Based on kernel version 4.16.1. Page generated on 2018-04-09 11:52 EST.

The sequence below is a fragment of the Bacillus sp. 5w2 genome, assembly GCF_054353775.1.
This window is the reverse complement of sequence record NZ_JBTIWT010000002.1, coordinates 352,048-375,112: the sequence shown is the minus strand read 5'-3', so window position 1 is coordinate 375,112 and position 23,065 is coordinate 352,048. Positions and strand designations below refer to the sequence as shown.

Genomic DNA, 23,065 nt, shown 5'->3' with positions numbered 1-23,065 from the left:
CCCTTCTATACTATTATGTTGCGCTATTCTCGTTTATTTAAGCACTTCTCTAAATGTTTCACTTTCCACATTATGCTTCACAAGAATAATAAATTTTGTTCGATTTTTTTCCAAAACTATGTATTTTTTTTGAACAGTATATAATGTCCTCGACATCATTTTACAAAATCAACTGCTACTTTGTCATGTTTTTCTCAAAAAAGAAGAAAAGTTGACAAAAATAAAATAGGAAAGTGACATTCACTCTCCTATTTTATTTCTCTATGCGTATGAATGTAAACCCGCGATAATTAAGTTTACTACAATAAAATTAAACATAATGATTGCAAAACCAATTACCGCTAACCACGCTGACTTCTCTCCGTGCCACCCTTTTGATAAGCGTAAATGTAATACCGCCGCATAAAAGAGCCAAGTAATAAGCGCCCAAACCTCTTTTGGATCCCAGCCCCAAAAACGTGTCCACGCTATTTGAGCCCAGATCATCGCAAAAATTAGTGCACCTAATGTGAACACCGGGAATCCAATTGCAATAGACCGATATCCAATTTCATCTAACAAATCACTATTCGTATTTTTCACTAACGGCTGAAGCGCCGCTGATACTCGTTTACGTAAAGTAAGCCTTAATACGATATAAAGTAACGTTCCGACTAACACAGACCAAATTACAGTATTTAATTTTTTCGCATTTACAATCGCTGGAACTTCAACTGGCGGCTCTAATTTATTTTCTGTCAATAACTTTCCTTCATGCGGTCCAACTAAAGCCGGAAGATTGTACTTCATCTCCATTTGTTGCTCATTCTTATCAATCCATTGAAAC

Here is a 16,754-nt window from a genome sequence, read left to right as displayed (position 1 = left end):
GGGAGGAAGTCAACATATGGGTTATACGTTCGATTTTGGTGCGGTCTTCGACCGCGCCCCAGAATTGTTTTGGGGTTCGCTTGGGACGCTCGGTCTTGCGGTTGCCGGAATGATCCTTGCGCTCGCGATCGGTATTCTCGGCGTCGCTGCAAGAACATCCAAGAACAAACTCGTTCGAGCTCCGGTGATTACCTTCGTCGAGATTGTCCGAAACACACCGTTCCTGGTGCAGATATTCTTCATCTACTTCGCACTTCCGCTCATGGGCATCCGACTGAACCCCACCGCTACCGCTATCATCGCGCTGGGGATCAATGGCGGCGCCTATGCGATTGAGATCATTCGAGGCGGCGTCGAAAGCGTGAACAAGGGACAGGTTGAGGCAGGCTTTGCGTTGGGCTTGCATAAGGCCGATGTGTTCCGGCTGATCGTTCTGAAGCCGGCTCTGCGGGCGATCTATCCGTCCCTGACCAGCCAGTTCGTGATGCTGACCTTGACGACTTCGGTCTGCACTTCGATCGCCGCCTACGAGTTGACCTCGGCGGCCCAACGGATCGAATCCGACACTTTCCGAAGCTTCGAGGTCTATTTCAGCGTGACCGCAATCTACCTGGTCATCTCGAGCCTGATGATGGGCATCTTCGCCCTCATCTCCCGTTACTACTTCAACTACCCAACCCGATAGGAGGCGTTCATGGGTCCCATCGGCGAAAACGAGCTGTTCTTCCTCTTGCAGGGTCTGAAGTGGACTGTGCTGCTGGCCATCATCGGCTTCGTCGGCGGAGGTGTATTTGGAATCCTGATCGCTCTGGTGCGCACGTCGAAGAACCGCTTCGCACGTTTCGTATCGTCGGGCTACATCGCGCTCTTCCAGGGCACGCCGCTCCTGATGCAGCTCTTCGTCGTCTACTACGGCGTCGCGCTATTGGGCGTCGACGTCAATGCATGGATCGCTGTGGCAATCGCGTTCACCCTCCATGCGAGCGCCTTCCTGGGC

1 dm-verity 2 ========== 3 4 Device-Mapper's "verity" target provides transparent integrity checking of 5 block devices using a cryptographic digest provided by the kernel crypto API. 6 This target is read-only. 7 8 Construction Parameters 9 ======================= 10 <version> <dev> <hash_dev> 11 <data_block_size> <hash_block_size> 12 <num_data_blocks> <hash_start_block> 13 <algorithm> <digest> <salt> 14 [<#opt_params> <opt_params>] 15 16 <version> 17 This is the type of the on-disk hash format. 18 19 0 is the original format used in the Chromium OS. 20 The salt is appended when hashing, digests are stored continuously and 21 the rest of the block is padded with zeroes. 22 23 1 is the current format that should be used for new devices. 24 The salt is prepended when hashing and each digest is 25 padded with zeroes to the power of two. 26 27 <dev> 28 This is the device containing data, the integrity of which needs to be 29 checked. It may be specified as a path, like /dev/sdaX, or a device number, 30 <major>:<minor>. 31 32 <hash_dev> 33 This is the device that supplies the hash tree data. It may be 34 specified similarly to the device path and may be the same device. If the 35 same device is used, the hash_start should be outside the configured 36 dm-verity device. 37 38 <data_block_size> 39 The block size on a data device in bytes. 40 Each block corresponds to one digest on the hash device. 41 42 <hash_block_size> 43 The size of a hash block in bytes. 44 45 <num_data_blocks> 46 The number of data blocks on the data device. Additional blocks are 47 inaccessible. You can place hashes to the same partition as data, in this 48 case hashes are placed after <num_data_blocks>. 49 50 <hash_start_block> 51 This is the offset, in <hash_block_size>-blocks, from the start of hash_dev 52 to the root block of the hash tree. 53 54 <algorithm> 55 The cryptographic hash algorithm used for this device. This should 56 be the name of the algorithm, like "sha1". 57 58 <digest> 59 The hexadecimal encoding of the cryptographic hash of the root hash block 60 and the salt. This hash should be trusted as there is no other authenticity 61 beyond this point. 62 63 <salt> 64 The hexadecimal encoding of the salt value. 65 66 <#opt_params> 67 Number of optional parameters. If there are no optional parameters, 68 the optional paramaters section can be skipped or #opt_params can be zero. 69 Otherwise #opt_params is the number of following arguments. 70 71 Example of optional parameters section: 72 1 ignore_corruption 73 74 ignore_corruption 75 Log corrupted blocks, but allow read operations to proceed normally. 76 77 restart_on_corruption 78 Restart the system when a corrupted block is discovered. This option is 79 not compatible with ignore_corruption and requires user space support to 80 avoid restart loops. 81 82 ignore_zero_blocks 83 Do not verify blocks that are expected to contain zeroes and always return 84 zeroes instead. This may be useful if the partition contains unused blocks 85 that are not guaranteed to contain zeroes. 86 87 use_fec_from_device <fec_dev> 88 Use forward error correction (FEC) to recover from corruption if hash 89 verification fails. Use encoding data from the specified device. This 90 may be the same device where data and hash blocks reside, in which case 91 fec_start must be outside data and hash areas. 92 93 If the encoding data covers additional metadata, it must be accessible 94 on the hash device after the hash blocks. 95 96 Note: block sizes for data and hash devices must match. Also, if the 97 verity <dev> is encrypted the <fec_dev> should be too. 98 99 fec_roots <num> 100 Number of generator roots. This equals to the number of parity bytes in 101 the encoding data. For example, in RS(M, N) encoding, the number of roots 102 is M-N. 103 104 fec_blocks <num> 105 The number of encoding data blocks on the FEC device. The block size for 106 the FEC device is <data_block_size>. 107 108 fec_start <offset> 109 This is the offset, in <data_block_size> blocks, from the start of the 110 FEC device to the beginning of the encoding data. 111 112 113 Theory of operation 114 =================== 115 116 dm-verity is meant to be set up as part of a verified boot path. This 117 may be anything ranging from a boot using tboot or trustedgrub to just 118 booting from a known-good device (like a USB drive or CD). 119 120 When a dm-verity device is configured, it is expected that the caller 121 has been authenticated in some way (cryptographic signatures, etc). 122 After instantiation, all hashes will be verified on-demand during 123 disk access. If they cannot be verified up to the root node of the 124 tree, the root hash, then the I/O will fail. This should detect 125 tampering with any data on the device and the hash data. 126 127 Cryptographic hashes are used to assert the integrity of the device on a 128 per-block basis. This allows for a lightweight hash computation on first read 129 into the page cache. Block hashes are stored linearly, aligned to the nearest 130 block size. 131 132 If forward error correction (FEC) support is enabled any recovery of 133 corrupted data will be verified using the cryptographic hash of the 134 corresponding data. This is why combining error correction with 135 integrity checking is essential. 136 137 Hash Tree 138 --------- 139 140 Each node in the tree is a cryptographic hash. If it is a leaf node, the hash 141 of some data block on disk is calculated. If it is an intermediary node, 142 the hash of a number of child nodes is calculated. 143 144 Each entry in the tree is a collection of neighboring nodes that fit in one 145 block. The number is determined based on block_size and the size of the 146 selected cryptographic digest algorithm. The hashes are linearly-ordered in 147 this entry and any unaligned trailing space is ignored but included when 148 calculating the parent node. 149 150 The tree looks something like: 151 152 alg = sha256, num_blocks = 32768, block_size = 4096 153 154 [ root ] 155 / . . . \ 156 [entry_0] [entry_1] 157 / . . . \ . . . \ 158 [entry_0_0] . . . [entry_0_127] . . . . [entry_1_127] 159 / ... \ / . . . \ / \ 160 blk_0 ... blk_127 blk_16256 blk_16383 blk_32640 . . . blk_32767 161 162 163 On-disk format 164 ============== 165 166 The verity kernel code does not read the verity metadata on-disk header. 167 It only reads the hash blocks which directly follow the header. 168 It is expected that a user-space tool will verify the integrity of the 169 verity header. 170 171 Alternatively, the header can be omitted and the dmsetup parameters can 172 be passed via the kernel command-line in a rooted chain of trust where 173 the command-line is verified. 174 175 Directly following the header (and with sector number padded to the next hash 176 block boundary) are the hash blocks which are stored a depth at a time 177 (starting from the root), sorted in order of increasing index. 178 179 The full specification of kernel parameters and on-disk metadata format 180 is available at the cryptsetup project's wiki page 181 https://gitlab.com/cryptsetup/cryptsetup/wikis/DMVerity 182 183 Status 184 ====== 185 V (for Valid) is returned if every check performed so far was valid. 186 If any check failed, C (for Corruption) is returned. 187 188 Example 189 ======= 190 Set up a device: 191 # dmsetup create vroot --readonly --table \ 192 "0 2097152 verity 1 /dev/sda1 /dev/sda2 4096 4096 262144 1 sha256 "\ 193 "4392712ba01368efdf14b05c76f9e4df0d53664630b5d48632ed17a137f39076 "\ 194 "1234000000000000000000000000000000000000000000000000000000000000" 195 196 A command line tool veritysetup is available to compute or verify 197 the hash tree or activate the kernel device. This is available from 198 the cryptsetup upstream repository https://gitlab.com/cryptsetup/cryptsetup/ 199 (as a libcryptsetup extension). 200 201 Create hash on the device: 202 # veritysetup format /dev/sda1 /dev/sda2 203 ... 204 Root hash: 4392712ba01368efdf14b05c76f9e4df0d53664630b5d48632ed17a137f39076 205 206 Activate the device: 207 # veritysetup create vroot /dev/sda1 /dev/sda2 \ 208 4392712ba01368efdf14b05c76f9e4df0d53664630b5d48632ed17a137f39076